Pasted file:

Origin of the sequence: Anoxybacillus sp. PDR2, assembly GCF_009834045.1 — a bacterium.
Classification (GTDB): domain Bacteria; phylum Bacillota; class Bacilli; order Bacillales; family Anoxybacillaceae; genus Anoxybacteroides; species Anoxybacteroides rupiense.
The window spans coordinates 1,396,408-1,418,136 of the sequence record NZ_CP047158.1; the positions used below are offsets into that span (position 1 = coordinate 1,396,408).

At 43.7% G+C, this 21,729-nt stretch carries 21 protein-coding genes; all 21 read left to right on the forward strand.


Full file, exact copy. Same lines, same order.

Origin of the sequence: Anoxybacillus sp. PDR2, assembly GCF_009834045.1 — a bacterium.
Classification (GTDB): domain Bacteria; phylum Bacillota; class Bacilli; order Bacillales; family Anoxybacillaceae; genus Anoxybacteroides; species Anoxybacteroides rupiense.
The window spans coordinates 1,396,408-1,418,136 of the sequence record NZ_CP047158.1; the positions used below are offsets into that span (position 1 = coordinate 1,396,408).

At 43.7% G+C, this 21,729-nt stretch carries 21 protein-coding genes; all 21 read left to right on the forward strand.